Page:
Tax Deductions for General Practitioners
Average weekly pay: $1,850
Employment size: 67,300
Future growth: Very Strong
Skill level Bachelor Degree or Higher
A general practitioner (also called a GP) is a physician who is a generalist and doesn’t specialise in one particular area of medicine.
- Conducting examinations, questioning patients, and ordering medical tests to determine the nature of illnesses and disease.
- Providing overall care for patients, prescribing and administering treatments/medications, and monitoring patients’ progress and response to treatment.
- Advising on diet, exercise and other habits which aid prevention and treatment of illnesses and disease.
- Referring patients to, and exchanging medical information with specialist Medical Practitioners, and arranging the admission of patients to hospitals.
Typical tax deductions include:
- Travel expenses associated with attending medical conferences, seminars, and training courses. Expenses include airfares, accommodation, meals, and incidentals.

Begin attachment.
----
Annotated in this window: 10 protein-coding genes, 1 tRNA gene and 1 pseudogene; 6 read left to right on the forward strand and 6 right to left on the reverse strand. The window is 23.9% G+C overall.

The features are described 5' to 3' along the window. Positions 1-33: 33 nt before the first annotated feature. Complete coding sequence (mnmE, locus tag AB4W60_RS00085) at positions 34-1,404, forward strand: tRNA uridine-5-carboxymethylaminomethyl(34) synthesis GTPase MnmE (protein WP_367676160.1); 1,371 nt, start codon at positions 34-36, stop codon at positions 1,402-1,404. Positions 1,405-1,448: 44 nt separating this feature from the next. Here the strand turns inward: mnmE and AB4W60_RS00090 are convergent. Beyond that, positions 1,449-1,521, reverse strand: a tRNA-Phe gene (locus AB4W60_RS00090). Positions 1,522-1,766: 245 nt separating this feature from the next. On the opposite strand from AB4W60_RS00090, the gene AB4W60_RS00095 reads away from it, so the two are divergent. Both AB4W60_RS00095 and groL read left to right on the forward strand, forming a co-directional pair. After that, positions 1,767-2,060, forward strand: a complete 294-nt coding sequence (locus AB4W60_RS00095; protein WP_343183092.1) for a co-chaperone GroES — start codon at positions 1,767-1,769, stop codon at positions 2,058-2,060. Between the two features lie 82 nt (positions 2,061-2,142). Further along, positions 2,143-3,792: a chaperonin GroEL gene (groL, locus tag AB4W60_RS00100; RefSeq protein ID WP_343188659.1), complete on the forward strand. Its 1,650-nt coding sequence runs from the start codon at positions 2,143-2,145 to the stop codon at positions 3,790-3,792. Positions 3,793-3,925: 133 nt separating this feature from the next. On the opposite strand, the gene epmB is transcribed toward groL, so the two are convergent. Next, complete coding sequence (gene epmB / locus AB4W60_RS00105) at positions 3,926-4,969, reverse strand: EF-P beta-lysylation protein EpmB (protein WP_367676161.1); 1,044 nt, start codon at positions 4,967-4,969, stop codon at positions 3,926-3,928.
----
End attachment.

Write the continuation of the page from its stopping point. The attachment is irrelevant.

- Motor vehicle expenses for travel between hospitals, clinics, and visiting patients.
- Phone, internet and home office expenses (less private portion).
- Self-education courses.
- Magazines, books and journals related to health and medicine.
- Medical defence and income protection insurance.
- Equipment including briefcases, handbags, iPad, laptop, stethoscope, etc. Items costing more than $300 each need to be depreciated over their effective life.
- Medical registration fees and membership fees such as AMA, RACS, RACGP, RACP, etc.
None deductible expenses:
- Travel for industry functions which includes entertainment, e.g. three-course meal, band, and alcoholic drinks.
"You’d be stupid not to try to cut your tax bill and those that don’t are stupid in business"
- Bono: U2